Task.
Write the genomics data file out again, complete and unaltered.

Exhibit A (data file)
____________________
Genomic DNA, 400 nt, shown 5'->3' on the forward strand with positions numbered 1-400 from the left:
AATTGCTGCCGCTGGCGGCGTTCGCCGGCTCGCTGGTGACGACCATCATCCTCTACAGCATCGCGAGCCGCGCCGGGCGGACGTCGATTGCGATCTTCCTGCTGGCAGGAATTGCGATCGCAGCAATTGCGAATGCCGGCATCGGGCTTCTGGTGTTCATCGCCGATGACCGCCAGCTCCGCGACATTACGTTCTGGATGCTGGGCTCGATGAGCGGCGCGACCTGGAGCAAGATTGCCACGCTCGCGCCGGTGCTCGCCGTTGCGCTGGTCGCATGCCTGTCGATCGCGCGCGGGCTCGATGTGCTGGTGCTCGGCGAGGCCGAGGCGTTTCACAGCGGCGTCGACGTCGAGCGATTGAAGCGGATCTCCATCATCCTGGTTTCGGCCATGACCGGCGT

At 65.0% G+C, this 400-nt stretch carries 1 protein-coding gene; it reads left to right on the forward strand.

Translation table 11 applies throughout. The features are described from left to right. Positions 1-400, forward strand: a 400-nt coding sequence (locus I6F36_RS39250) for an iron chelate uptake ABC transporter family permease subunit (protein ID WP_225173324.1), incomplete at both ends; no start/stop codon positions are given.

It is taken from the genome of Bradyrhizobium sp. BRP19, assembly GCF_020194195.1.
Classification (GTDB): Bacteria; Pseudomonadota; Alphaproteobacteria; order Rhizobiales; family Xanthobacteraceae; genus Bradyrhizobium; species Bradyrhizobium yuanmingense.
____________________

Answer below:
Genomic DNA, 400 nt, shown 5'->3' on the forward strand with positions numbered 1-400 from the left:
AATTGCTGCCGCTGGCGGCGTTCGCCGGCTCGCTGGTGACGACCATCATCCTCTACAGCATCGCGAGCCGCGCCGGGCGGACGTCGATTGCGATCTTCCTGCTGGCAGGAATTGCGATCGCAGCAATTGCGAATGCCGGCATCGGGCTTCTGGTGTTCATCGCCGATGACCGCCAGCTCCGCGACATTACGTTCTGGATGCTGGGCTCGATGAGCGGCGCGACCTGGAGCAAGATTGCCACGCTCGCGCCGGTGCTCGCCGTTGCGCTGGTCGCATGCCTGTCGATCGCGCGCGGGCTCGATGTGCTGGTGCTCGGCGAGGCCGAGGCGTTTCACAGCGGCGTCGACGTCGAGCGATTGAAGCGGATCTCCATCATCCTGGTTTCGGCCATGACCGGCGT

At 65.0% G+C, this 400-nt stretch carries 1 protein-coding gene; it reads left to right on the forward strand.

Translation table 11 applies throughout. The features are described from left to right. Positions 1-400, forward strand: a 400-nt coding sequence (locus I6F36_RS39250) for an iron chelate uptake ABC transporter family permease subunit (protein ID WP_225173324.1), incomplete at both ends; no start/stop codon positions are given.

It is taken from the genome of Bradyrhizobium sp. BRP19, assembly GCF_020194195.1.
Classification (GTDB): Bacteria; Pseudomonadota; Alphaproteobacteria; order Rhizobiales; family Xanthobacteraceae; genus Bradyrhizobium; species Bradyrhizobium yuanmingense.